At the Mennonite Church Canada Gathering earlier this summer, my husband Darnell and I led a workshop on the theme of inspiring the imagination of the local church.
God’s success is our problem. But it’s a good problem. From these thoughts of Tom Yoder Neufeld came a catch phrase of MennoCon19: “The church is a mess. Thanks be to God!”
Kenyan children perform a poem, with song and dance at Renewal 2027 at Kisumu, Kenya. The Mennonite World Conference event focused on the transforming power of the Holy Spirit. (Photo by Len Rempel)
At Renewal 2027 at Kisumu, Kenya, Oscar Suárez addresses the assembly in Spanish, with the help of translator Riki Neufeld. (Photo by Len Rempel)
Members of the global Anabaptist family gathered for songs, testimonies and biblical reflection as they celebrated the Holy Spirit at Mennonite World Conference’s Renewal 2027. (Photo by Len Rempel)
As a local band played “You are the most high God,” international guests from the global Anabaptist family swayed and sang at this year’s Renewal 2027, “The Holy Spirit transforming us.” They met at Nyamasaria Primary School’s auditorium in Kisumu, Kenya, and headquarters of Kenya Mennonite Church (KMC).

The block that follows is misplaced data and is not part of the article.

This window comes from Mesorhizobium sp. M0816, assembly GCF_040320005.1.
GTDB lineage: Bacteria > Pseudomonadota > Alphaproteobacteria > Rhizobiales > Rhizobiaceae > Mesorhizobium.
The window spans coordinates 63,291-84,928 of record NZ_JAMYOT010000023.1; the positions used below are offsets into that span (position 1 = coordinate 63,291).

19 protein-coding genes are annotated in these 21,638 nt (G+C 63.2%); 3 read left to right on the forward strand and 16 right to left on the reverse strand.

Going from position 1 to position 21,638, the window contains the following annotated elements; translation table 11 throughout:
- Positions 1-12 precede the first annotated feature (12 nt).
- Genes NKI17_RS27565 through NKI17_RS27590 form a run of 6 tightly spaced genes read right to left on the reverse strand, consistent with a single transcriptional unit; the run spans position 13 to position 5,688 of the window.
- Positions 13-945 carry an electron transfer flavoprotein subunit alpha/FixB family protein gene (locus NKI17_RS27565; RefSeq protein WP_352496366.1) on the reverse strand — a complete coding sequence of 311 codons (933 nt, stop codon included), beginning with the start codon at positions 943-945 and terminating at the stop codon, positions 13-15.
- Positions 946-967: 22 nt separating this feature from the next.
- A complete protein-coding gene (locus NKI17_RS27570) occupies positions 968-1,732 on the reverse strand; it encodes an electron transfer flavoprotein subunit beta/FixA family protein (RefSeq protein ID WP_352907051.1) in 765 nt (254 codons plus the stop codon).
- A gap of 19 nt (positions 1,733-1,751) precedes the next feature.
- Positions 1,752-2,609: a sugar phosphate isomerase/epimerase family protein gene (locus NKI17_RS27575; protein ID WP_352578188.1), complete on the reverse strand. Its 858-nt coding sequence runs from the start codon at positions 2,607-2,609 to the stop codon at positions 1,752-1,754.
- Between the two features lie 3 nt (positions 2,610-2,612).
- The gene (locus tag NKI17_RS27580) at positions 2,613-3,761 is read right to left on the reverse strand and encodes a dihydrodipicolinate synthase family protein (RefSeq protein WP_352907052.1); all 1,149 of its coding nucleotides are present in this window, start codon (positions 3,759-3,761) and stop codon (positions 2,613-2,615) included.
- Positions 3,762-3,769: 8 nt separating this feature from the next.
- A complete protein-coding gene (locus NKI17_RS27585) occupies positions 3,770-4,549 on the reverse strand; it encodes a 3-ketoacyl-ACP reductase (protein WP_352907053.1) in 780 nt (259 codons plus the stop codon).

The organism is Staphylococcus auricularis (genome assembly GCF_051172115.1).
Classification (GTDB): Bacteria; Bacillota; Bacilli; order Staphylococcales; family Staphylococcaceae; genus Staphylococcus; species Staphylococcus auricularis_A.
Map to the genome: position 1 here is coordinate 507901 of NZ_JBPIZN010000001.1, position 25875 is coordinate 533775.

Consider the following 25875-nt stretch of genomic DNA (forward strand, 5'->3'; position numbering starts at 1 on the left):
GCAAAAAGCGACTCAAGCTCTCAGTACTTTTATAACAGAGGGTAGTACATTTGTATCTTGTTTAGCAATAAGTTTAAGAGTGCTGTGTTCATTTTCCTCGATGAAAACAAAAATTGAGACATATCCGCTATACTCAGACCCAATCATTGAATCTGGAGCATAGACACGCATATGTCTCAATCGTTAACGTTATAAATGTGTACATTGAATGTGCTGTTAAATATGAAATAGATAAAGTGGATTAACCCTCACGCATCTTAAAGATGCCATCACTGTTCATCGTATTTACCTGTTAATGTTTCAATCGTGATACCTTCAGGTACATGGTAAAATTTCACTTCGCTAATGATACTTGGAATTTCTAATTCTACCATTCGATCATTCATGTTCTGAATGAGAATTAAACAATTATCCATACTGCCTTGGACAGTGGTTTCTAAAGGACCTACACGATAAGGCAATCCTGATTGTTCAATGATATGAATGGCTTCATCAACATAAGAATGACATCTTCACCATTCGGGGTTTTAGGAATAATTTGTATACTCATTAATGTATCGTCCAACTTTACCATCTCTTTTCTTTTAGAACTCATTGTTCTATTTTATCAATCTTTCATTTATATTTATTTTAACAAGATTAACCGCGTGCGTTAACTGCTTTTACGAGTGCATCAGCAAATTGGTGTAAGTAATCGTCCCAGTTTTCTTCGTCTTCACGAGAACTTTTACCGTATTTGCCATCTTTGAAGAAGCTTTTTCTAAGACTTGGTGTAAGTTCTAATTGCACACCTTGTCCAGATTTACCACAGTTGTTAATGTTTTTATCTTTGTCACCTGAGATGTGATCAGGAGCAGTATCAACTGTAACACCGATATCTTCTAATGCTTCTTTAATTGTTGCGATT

Ephesians begins by blessing God for revealing the great mystery, namely, to “gather up all things in Christ” (1:10).
“Let anyone who has an ear listen to what the Spirit is saying to the churches” (Revelation 3:22).
These words of John from the Island of Patmos are as relevant for us today as they were to the seven churches in the province of Asia who were struggling to adapt to the ever-changing realities of living under the rule of Roman emperors.
We sat in a large circle in the lounge, some sitting straight with legs crossed, others stretched out on the carpeted floor. One by one we passed the "talking piece" and we invited to say a few words about the experience of the last few weeks.
He poured the bowl full of water, then held it out, balanced on his palm, fingers angled down and away from the thick bronze base. Slowly, he moved the wooden mallet around the edge. Expecting the resonance of the singing bowl, I was shocked to see sparkles of water emerge from the rim. As he continued, water suddenly splashed up, bursting into the space above the bowl, and drenching his face and front. Laughing, he pointed out the obvious: with water in the bowl, the energy of resonance became visible.
The heart of the Christian life is aligning ourselves with God’s love. We squander love and then turn to the Spirit to fill us with it again. Even harder than that, especially as we try to make sense of our church’s current struggles, is what to do when we come to the sinking feeling that our problem might be that we understand God’s love in different and contrary ways.